The often-stated goal of becoming energy-independent could become a reality for the United States much sooner than anyone had previously dreamed, according to American oilmen. Drilling for oil and natural gas in the United States is booming, spurred by the new technologies that make horizontal drilling and fracking possible.
It is possible today to extract oil and gas from rock formations where it was once considered completely inaccessible. That combination of horizontal drilling and fracking technology was first tested and proven to work in 2003. After a few years, according to a market analyst who spoke to The Economist, the major oil companies got interested, and the number of horizontal wells operating in the US exploded, growing from under 2,000 to more than 45,000 by 2012.
What’s more, the new-found reserves in areas such as the Bakken formation in North Dakota are much larger than anyone had anticipated. Estimates now put the recoverable US natural gas reserves at 2,200 trillion cubic feet, and recoverable oil, both fluid and “tight,” at 223 billion barrels. That number includes potential offshore oil. As one analyst put it, the estimates keep changing as the technology improves and our understanding of how much of the resource can be accessed changes.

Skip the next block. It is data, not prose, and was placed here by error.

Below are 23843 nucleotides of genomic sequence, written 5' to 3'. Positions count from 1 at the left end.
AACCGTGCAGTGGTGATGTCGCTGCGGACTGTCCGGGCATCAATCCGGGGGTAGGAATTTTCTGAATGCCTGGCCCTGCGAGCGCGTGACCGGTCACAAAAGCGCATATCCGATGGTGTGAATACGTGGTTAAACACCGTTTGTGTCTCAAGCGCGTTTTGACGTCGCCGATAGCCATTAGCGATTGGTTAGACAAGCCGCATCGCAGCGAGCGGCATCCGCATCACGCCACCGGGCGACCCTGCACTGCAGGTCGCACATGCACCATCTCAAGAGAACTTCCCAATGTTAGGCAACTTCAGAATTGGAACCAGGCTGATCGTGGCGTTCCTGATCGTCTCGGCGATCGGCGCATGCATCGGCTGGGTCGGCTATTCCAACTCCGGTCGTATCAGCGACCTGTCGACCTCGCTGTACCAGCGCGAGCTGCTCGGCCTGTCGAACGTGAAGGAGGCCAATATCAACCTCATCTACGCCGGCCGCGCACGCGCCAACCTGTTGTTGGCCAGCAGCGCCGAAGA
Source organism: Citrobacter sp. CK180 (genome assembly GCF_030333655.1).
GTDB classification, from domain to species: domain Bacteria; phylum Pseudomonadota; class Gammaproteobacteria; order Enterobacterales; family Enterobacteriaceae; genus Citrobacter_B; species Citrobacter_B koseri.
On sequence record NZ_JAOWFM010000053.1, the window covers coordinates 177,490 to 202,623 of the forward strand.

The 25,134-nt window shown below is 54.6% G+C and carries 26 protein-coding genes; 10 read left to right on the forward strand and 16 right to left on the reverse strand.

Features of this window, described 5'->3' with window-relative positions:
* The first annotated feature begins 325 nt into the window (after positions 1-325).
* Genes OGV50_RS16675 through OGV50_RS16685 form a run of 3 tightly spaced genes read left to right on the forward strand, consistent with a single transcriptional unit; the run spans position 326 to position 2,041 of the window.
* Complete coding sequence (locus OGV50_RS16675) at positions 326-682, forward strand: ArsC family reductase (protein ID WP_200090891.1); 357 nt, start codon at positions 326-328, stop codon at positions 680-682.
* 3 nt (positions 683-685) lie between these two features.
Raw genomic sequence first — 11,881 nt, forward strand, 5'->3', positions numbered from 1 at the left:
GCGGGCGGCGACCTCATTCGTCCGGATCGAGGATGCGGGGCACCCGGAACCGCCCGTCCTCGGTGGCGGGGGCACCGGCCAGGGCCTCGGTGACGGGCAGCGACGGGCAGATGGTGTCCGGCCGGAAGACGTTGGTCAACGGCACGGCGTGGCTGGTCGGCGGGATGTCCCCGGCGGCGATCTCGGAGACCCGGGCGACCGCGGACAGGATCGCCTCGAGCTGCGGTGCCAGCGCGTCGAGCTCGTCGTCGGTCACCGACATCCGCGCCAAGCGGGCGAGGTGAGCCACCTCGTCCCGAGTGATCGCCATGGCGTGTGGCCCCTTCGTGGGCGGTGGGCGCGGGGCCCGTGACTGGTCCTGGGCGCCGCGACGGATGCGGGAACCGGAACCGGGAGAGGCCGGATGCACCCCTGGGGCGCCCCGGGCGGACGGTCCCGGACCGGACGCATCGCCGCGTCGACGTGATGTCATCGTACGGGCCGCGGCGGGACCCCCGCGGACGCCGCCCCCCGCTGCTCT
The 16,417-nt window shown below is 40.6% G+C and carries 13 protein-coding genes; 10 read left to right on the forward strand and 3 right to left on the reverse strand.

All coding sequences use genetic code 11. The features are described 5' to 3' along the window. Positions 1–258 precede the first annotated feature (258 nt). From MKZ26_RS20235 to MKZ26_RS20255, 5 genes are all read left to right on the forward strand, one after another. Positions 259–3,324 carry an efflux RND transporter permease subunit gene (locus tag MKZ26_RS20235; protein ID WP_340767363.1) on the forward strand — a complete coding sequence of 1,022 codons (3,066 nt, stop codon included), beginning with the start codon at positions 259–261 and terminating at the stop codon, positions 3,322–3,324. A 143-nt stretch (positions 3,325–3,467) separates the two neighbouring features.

Combined with the rapid expansion in US production is an almost equally rapid decline in demand. This could mean that the US will not have to import oil and gas from anywhere outside North America, largely from Canada, to meet all its energy needs. The US itself is projected by the International Energy Agency (IEA) to become the world’s largest producer of oil by 2020.
With the US forecast to produce 8 million barrels a day by the end of next year, and with demand dropping by 2 per cent last year to 18.56 million barrels a day, the US will be in a position to import the shortfall entirely from Canada and Mexico within a decade. Canada’s production is forecast to grow to 6,5 million barrels a day.